Magazine article The Spectator

Radio Mint Condition

Magazine article The Spectator

Radio Mint Condition

Article excerpt

New year new ideas as we woke up on Monday morning to find ourselves in Lagos with Evan Davies trying to convince us that Nigeria really is undergoing an economic earthquake. It's part of a week-long campaign by Radio 4 to make us believe that the next economic leaders among world nations will be Mexico, Indonesia, Nigeria, Turkey.

These new Mint countries are destined, we are told, to take over from the Bric countries, now deemed passe after just a decade in the limelight generated by the economist fashionistas. It's stimulating stuff for this hibernating time of year. Bulletins and programmes high on optimism and imbued with the belief that in certain parts of the world at least poverty is being overtaken by progress while corruption is being suppressed by a mixture of creative enterprise and demographic reality.

Evan was joined by Nkem Ifejika from the World Service in his pop-up reports for the Today programme as they toured factories, the nascent Nollywood film industry, the markets of Lagos and the Eko Atlantic project, which is creating a huge new city out of reclaimed land from the ocean. They were looking for hard evidence that the Nigerian economy is really beginning to boom.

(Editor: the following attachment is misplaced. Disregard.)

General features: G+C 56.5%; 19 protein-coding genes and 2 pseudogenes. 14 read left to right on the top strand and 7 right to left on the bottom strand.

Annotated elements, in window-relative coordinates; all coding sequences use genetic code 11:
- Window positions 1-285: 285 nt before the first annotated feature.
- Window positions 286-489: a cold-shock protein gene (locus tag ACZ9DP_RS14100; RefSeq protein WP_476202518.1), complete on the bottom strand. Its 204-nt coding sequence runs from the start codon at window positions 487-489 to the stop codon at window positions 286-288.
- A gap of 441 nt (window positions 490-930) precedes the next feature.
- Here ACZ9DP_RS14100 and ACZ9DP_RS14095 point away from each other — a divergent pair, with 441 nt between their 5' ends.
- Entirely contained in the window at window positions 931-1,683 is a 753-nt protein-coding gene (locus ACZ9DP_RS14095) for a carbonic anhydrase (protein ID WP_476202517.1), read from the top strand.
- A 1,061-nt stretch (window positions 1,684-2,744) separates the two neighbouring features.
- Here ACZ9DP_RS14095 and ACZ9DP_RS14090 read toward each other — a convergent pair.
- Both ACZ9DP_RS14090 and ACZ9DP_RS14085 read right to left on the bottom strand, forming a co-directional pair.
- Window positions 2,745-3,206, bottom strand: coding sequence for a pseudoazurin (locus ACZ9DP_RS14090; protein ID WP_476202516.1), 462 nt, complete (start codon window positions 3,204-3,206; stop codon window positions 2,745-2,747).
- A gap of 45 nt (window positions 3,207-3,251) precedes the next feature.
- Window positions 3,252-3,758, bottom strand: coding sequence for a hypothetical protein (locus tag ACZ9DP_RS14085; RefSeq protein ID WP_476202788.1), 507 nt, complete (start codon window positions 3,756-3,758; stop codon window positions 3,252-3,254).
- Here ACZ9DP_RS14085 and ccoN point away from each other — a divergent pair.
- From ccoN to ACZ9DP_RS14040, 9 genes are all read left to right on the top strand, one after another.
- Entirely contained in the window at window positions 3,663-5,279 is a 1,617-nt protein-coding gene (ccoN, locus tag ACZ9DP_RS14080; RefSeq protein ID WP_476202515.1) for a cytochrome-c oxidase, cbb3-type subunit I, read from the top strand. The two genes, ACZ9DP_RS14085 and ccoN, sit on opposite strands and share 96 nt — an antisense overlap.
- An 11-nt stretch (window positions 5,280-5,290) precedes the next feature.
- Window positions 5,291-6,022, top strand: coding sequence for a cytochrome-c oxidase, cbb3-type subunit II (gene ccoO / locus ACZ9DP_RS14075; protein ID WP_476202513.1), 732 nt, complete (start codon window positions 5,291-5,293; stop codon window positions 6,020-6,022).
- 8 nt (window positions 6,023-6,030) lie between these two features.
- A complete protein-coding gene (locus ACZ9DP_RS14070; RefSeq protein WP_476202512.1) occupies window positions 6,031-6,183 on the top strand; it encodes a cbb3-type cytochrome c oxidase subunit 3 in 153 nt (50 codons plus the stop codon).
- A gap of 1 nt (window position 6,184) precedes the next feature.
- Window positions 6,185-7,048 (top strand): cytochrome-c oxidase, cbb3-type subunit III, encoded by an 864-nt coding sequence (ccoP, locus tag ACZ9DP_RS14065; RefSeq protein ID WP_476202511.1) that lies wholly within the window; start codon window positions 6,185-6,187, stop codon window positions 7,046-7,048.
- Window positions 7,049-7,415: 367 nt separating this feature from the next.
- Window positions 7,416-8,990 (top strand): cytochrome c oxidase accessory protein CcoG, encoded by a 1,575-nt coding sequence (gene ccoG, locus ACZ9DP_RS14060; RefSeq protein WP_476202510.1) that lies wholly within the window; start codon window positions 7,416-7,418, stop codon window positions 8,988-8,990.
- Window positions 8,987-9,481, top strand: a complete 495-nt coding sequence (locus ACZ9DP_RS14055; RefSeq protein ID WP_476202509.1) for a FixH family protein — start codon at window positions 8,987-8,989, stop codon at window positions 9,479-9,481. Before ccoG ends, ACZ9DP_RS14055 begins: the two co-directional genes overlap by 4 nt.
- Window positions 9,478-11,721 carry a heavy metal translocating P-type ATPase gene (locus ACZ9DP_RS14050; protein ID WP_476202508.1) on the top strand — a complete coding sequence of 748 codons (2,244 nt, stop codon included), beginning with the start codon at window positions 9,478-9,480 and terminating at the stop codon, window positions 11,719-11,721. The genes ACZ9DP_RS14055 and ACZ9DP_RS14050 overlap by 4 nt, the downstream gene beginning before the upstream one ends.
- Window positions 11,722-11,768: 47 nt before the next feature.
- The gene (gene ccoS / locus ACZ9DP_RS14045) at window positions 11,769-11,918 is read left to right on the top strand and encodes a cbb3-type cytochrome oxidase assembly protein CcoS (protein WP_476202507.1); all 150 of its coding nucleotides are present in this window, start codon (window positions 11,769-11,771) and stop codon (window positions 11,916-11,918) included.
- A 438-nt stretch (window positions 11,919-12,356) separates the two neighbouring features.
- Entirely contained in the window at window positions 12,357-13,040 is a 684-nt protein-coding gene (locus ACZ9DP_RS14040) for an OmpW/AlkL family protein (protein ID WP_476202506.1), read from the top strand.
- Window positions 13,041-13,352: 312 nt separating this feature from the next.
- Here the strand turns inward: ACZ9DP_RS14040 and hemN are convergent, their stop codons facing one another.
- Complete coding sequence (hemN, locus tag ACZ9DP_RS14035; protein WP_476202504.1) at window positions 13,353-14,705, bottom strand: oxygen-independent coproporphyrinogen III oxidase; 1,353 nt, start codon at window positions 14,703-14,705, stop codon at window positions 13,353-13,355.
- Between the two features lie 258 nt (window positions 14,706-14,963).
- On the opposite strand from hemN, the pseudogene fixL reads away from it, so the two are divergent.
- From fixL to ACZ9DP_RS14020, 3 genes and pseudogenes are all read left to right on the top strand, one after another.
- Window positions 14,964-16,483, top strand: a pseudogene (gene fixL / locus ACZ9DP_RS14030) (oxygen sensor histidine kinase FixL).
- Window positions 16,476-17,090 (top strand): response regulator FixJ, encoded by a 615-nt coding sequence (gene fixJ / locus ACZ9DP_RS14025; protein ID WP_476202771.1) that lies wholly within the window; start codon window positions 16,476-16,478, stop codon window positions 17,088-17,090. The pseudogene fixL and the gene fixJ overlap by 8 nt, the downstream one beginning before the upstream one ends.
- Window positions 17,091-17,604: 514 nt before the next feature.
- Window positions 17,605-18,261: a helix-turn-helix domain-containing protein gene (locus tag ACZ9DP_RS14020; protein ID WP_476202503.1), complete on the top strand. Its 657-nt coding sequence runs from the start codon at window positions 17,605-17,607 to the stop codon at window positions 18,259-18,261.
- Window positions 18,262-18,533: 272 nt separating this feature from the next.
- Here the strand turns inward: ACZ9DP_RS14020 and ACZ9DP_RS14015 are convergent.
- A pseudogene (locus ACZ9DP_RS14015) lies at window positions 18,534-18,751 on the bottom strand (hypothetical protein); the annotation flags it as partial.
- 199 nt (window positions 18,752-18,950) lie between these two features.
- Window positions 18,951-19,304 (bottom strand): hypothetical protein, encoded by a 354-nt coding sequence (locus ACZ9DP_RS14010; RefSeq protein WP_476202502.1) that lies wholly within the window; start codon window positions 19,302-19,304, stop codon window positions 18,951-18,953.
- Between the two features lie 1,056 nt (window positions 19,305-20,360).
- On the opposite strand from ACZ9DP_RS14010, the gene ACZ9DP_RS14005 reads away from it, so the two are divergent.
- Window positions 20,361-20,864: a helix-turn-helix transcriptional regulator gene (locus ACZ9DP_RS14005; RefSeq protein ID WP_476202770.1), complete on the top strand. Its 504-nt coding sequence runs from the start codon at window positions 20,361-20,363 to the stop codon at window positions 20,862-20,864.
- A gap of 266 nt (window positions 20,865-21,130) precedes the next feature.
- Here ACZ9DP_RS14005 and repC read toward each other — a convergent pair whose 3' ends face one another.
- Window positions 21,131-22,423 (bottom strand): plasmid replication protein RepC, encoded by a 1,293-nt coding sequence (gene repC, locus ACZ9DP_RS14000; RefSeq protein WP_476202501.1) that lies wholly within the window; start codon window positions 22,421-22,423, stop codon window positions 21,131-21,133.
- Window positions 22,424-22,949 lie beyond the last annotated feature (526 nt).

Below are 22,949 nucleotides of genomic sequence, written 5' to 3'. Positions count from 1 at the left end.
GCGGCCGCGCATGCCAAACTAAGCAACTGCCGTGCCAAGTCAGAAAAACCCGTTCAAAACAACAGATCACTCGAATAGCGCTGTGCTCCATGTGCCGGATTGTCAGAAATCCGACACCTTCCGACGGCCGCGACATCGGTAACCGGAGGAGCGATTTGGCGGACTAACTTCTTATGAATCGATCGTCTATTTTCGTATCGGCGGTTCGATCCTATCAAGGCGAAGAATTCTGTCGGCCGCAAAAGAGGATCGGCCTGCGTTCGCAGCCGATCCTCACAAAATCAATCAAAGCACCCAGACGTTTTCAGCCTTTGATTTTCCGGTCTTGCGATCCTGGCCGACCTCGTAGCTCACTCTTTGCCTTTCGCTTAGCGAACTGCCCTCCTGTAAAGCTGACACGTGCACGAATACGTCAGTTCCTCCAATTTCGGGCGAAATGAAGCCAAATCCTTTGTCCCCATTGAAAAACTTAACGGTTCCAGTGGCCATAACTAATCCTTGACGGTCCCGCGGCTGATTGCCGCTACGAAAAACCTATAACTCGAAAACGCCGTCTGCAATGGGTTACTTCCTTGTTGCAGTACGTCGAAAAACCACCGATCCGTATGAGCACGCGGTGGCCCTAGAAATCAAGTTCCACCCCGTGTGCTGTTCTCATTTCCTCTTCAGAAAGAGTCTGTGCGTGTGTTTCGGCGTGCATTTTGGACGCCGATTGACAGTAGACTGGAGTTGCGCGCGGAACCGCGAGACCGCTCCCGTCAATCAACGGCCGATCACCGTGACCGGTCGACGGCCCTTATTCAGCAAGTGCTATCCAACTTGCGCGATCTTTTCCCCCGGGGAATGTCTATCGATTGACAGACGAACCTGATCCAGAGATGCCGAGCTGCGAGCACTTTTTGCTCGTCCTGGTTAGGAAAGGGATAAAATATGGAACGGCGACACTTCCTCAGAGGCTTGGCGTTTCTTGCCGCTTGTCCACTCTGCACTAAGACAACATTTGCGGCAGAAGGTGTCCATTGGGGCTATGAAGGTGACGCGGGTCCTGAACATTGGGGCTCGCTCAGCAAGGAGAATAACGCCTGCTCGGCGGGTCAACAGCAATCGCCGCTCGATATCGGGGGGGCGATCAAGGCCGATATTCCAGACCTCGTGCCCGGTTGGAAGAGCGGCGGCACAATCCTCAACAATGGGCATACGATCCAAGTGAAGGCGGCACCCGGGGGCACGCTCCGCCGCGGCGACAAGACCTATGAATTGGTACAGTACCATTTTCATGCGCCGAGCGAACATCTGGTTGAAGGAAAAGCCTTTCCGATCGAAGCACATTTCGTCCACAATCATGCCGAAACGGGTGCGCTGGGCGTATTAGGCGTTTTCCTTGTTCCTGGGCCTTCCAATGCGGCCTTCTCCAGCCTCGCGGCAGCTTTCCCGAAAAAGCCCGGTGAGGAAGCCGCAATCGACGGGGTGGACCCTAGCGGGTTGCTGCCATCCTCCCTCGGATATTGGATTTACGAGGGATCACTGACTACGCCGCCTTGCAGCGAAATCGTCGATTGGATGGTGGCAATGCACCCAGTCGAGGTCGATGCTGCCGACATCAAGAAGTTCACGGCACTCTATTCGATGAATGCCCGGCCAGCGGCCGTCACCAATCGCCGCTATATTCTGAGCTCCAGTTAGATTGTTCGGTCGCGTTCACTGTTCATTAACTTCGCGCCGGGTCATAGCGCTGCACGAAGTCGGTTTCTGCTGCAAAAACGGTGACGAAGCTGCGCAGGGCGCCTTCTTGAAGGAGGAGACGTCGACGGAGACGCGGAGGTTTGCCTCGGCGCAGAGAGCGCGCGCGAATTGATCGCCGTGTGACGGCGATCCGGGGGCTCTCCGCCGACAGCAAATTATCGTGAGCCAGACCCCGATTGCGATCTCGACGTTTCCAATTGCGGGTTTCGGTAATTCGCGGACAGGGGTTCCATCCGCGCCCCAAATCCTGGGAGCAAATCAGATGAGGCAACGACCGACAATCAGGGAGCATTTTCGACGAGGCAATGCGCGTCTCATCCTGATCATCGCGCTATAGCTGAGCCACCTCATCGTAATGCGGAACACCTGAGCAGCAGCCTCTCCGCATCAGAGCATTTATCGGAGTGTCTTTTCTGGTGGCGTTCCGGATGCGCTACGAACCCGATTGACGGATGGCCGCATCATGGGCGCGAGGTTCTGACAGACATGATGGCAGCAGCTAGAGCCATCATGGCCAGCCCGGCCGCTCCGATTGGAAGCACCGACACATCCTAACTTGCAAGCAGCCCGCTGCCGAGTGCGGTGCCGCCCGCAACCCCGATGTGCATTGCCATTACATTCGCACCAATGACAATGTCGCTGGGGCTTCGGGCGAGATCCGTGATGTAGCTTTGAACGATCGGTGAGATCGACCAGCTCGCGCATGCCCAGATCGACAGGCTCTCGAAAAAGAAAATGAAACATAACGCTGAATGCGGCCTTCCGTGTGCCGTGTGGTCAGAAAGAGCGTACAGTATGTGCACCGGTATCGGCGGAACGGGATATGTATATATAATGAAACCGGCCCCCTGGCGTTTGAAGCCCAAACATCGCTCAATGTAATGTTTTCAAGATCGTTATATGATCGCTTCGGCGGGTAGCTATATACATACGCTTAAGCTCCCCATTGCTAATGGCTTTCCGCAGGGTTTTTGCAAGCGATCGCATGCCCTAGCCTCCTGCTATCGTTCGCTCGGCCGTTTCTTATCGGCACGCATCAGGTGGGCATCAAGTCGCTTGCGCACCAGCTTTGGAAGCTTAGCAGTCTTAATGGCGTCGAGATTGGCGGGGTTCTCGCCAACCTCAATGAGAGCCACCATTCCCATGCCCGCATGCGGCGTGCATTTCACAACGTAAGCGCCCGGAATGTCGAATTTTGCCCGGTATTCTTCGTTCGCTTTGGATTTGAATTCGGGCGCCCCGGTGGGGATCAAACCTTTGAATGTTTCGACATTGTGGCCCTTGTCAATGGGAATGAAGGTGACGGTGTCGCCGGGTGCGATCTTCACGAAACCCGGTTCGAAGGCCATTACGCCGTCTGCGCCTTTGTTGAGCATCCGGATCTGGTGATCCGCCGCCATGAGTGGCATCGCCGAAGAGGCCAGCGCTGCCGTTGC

Evan was not his usual enthusiastic self.

There were hints of doubt, of him not finding it easy to be full-hearted about his brief.

This was especially evident when he talked with Jim O'Neill, the former asset manager at Goldman Sachs who takes the credit for naming the Bric countries and who now says that it's the Mint countries we should be looking towards as the new beacons of progress. Evan remarked that on his travels he had met with both optimism and an ambivalence about these assertions of growth. He had seen too many Bentleys and bottlenecks on his way into Lagos; too many shacks and poverty-struck children.

How far will this new money trickle down into the lower reaches of Nigerian society?

Mr O'Neill retaliated by saying that he had spent rather longer than Evan in the country and so was better placed to judge what was happening there. 'I saw a lot more people, ' he told us. 'I spent eight days there.'

Eight days seems remarkably little time to gather enough data for such huge assertions - that by 2050 Nigeria will be outperforming the USA. At the moment life expectancy there is reckoned at 52 years and more than 60 per cent of the population exist on less than $1 a day. But Mr O'Neill's enthusiasm is catching. …

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